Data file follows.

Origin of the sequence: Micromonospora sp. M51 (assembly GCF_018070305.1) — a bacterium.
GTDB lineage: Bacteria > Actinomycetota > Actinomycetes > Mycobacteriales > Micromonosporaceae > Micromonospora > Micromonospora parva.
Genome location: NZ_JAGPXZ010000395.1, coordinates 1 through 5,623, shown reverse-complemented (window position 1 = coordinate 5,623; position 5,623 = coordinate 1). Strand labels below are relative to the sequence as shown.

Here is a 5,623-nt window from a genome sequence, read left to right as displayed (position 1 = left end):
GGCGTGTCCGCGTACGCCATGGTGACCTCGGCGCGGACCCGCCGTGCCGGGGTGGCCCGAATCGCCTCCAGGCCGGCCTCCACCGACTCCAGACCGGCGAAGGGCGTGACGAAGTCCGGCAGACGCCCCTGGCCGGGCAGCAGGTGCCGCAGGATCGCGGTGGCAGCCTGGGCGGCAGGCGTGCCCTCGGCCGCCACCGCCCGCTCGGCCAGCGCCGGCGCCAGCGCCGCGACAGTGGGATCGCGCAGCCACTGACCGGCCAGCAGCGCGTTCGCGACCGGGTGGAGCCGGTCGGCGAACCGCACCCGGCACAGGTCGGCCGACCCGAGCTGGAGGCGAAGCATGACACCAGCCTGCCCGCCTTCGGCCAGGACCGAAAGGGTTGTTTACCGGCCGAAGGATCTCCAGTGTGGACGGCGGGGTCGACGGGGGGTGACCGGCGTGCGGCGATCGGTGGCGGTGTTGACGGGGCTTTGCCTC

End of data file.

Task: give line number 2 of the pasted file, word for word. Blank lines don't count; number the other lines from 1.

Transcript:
GTDB lineage: Bacteria > Actinomycetota > Actinomycetes > Mycobacteriales > Micromonosporaceae > Micromonospora > Micromonospora parva.